2(31) “person” includes –
i. An individual
ii. A hindu undivided family
iii. A company
iv. A firm
v. As association of persons or a body of individuals, whether incorporated or not,
vi. A local authority, and
vii. Every artificial juridical person, not falling within any of the preceding sub-clauses.
Explanation: For the purpose of this clause, an association of persons or a body of individual or a local authority or an artificial juridical person shall be deemed to be a person, whether or not such person or body or authority or juridical person was formed or established or incorporated with the object of deriving income, profits or gains.
The above definition of “Person” reveals that an association of persons can only be called person when they provide some collective activity. In the instant situation, the co-owners has not collectively given any property on rent, they have only given their 1/3rd share on rent. The co-owners are only liable for service tax on the rent received in the individual capacity, if they are below exemption limit of Rs. 10 Lac because their share in the property is ascertainable. This could not be the case of department that share’s of co-owners in the property are not ascertainable. The Section 26 of Income Tax Act, 1962 stipulates that where a property consisting of building and lands appurtenant thereto is owned by two or more persons and their respective shares are definite and ascertainable, there such persons shall not in respect of such property be assessed as an association of persons. The point in the instant situation is every co-owner has to show his/her renting income individually in its income tax returns as per his definite share and not collectively with separate clauses in agreement.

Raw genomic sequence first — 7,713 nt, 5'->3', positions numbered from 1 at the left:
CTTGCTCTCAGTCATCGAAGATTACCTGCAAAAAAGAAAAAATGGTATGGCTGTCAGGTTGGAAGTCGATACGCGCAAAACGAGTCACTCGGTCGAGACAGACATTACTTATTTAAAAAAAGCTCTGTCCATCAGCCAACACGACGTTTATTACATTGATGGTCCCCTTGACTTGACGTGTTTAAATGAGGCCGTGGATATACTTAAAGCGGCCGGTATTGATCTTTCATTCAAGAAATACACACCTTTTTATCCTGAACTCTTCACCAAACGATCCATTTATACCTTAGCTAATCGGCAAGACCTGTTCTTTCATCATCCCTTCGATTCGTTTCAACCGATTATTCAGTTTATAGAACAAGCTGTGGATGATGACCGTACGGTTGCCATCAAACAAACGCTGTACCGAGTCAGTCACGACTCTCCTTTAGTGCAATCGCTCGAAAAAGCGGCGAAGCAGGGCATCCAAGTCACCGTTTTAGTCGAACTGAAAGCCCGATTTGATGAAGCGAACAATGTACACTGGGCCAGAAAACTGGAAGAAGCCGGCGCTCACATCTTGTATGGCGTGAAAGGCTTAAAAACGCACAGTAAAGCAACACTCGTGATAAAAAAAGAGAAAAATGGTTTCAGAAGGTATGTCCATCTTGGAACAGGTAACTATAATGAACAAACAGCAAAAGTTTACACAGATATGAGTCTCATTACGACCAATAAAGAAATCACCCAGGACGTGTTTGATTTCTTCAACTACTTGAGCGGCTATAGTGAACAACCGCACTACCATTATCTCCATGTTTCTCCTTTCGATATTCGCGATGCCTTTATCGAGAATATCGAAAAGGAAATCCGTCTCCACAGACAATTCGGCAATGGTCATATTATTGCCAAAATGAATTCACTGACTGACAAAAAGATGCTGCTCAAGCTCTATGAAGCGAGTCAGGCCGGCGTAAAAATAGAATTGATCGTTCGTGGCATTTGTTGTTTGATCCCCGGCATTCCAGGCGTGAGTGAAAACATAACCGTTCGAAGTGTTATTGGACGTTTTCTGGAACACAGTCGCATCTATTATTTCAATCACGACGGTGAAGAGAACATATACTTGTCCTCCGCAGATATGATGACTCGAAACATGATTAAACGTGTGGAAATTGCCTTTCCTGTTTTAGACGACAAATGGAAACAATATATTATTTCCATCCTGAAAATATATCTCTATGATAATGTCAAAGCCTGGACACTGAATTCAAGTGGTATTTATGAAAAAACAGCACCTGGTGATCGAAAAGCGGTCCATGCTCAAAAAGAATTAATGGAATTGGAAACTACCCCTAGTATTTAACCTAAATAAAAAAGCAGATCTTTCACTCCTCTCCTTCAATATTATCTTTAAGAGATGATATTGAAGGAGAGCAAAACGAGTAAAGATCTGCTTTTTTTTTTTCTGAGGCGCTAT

4) Also, in the numerous cases the Hon’ble CESTAT has held that benefit of SSI exemption has to be given to every owner of the property in a separate manner. The citation of theses decisions are as follows:
2012-TIOL-1272-CESTAT-AHM, 2012-TIOl-1205-CESTAT-AHM, 2013(31) STR 239(Tri-Ahmd), 2013(31) STR 511 (Tri-Ahmd), 2013(31) STR 329 (Tri-Ahmd) & -2013(31) STR 325 (Tri-Ahmd)
5) Also, the there is neither any willful misstatement, concealment nor suppression with an intent to evade service tax in this situation because its a matter of interpretation as tax of renting of immovable property itself was made liable from 2007 by Finance Act, 2010 by retrospective amendment. Hence, no extended period and penalty provisions invocable in this situation.
Moreover, no decision on stay has been come in light which deals with the issue of fight between SSI Exemption and co-owners, of any other bench of CESTAT. If any facts will go to any other Bench of Hon’ble Tribunal then bench has to grant the unconditional stay or will refer the matter to Larger Bench as similar bench of other tribunal has already granted the stay on the same situation.
Rishi Chanan, Advocate
Tags :Service Tax